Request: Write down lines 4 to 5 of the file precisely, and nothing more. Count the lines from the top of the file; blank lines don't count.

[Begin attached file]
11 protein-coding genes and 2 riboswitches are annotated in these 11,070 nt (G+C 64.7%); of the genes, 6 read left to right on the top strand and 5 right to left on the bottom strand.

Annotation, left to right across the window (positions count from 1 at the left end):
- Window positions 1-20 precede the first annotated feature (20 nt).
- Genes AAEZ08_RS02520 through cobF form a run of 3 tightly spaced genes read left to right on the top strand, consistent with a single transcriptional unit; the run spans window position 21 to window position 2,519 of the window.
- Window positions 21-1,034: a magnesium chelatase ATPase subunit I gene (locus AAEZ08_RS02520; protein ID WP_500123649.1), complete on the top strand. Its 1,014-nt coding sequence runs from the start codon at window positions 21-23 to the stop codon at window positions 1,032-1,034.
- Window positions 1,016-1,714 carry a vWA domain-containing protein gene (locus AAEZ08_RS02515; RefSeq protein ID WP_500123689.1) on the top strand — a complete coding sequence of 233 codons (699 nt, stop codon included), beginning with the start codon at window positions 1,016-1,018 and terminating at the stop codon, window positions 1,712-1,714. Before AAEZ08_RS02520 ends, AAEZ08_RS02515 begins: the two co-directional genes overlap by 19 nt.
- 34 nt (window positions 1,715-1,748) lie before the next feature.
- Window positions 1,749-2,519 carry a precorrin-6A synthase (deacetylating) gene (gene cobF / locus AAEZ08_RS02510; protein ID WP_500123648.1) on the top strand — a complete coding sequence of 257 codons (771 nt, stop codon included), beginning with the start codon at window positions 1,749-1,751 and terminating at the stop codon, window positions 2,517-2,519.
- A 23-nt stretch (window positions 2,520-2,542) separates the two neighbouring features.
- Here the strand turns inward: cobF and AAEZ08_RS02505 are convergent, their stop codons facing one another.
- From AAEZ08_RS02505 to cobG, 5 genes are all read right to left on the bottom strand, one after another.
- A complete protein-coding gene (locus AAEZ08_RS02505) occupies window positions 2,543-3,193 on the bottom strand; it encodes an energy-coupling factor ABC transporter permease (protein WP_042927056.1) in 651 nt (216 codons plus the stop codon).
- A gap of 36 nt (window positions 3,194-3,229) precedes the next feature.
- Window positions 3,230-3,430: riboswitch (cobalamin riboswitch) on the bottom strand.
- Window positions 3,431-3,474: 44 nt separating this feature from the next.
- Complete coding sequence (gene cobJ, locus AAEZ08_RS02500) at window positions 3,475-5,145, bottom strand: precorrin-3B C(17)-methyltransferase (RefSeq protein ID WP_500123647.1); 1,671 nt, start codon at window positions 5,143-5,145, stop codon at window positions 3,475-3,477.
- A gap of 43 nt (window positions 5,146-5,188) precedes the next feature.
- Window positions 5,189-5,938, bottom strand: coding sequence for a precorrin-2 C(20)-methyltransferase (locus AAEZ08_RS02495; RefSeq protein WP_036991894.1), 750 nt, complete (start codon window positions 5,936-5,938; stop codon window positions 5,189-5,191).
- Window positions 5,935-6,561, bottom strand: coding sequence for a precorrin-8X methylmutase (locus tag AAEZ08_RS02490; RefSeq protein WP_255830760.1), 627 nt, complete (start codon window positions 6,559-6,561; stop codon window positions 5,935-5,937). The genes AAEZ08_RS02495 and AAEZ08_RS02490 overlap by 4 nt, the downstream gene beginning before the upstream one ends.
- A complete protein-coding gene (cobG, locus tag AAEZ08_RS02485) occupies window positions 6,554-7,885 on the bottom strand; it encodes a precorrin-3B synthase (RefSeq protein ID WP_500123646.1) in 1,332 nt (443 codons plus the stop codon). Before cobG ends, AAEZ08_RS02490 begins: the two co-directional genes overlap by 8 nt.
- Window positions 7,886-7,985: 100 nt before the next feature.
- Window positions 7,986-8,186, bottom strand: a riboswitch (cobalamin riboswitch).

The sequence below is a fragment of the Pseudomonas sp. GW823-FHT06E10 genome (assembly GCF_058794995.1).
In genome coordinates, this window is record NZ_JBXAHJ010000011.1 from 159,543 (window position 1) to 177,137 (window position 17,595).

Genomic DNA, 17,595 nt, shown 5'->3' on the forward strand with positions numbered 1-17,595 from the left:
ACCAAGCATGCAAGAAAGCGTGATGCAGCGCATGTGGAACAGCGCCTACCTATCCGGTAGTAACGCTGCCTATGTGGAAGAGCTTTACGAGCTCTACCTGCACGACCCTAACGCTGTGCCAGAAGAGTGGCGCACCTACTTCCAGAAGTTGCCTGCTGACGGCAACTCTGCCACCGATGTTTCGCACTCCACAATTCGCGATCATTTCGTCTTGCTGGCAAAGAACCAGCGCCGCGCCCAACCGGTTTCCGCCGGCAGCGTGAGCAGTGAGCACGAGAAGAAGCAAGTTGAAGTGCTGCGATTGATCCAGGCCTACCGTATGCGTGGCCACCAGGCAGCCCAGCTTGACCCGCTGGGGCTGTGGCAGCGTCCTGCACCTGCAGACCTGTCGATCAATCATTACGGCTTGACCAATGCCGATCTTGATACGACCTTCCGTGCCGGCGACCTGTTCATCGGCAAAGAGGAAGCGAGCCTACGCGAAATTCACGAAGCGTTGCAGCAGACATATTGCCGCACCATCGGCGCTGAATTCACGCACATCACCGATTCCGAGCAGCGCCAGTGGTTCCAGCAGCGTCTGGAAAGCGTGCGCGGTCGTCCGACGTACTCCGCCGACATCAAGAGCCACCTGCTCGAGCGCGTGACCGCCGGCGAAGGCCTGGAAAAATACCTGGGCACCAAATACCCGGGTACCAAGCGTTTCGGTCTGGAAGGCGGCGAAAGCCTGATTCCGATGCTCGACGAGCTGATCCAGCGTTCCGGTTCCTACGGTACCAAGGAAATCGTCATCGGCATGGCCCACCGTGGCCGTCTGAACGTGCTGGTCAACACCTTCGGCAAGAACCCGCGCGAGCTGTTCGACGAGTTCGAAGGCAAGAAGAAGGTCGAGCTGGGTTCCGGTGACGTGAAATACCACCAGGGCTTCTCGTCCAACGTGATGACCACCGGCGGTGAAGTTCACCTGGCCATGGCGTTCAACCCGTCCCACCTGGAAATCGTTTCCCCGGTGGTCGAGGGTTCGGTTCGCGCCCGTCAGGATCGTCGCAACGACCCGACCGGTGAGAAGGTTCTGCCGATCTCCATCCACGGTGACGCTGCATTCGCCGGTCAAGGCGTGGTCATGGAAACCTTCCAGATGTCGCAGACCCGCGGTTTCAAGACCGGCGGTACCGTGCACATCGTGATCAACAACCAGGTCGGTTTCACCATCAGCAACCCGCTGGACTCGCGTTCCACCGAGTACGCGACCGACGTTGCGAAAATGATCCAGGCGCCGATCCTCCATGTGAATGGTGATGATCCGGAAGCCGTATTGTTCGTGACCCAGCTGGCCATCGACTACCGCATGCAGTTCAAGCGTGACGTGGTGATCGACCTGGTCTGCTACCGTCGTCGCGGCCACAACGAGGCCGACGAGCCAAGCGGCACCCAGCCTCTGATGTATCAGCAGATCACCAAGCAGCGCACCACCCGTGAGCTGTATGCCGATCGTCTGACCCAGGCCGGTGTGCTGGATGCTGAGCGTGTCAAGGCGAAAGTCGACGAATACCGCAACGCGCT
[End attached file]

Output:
- Genes AAEZ08_RS02520 through cobF form a run of 3 tightly spaced genes read left to right on the top strand, consistent with a single transcriptional unit; the run spans window position 21 to window position 2,519 of the window.
- Window positions 21-1,034: a magnesium chelatase ATPase subunit I gene (locus AAEZ08_RS02520; protein ID WP_500123649.1), complete on the top strand. Its 1,014-nt coding sequence runs from the start codon at window positions 21-23 to the stop codon at window positions 1,032-1,034.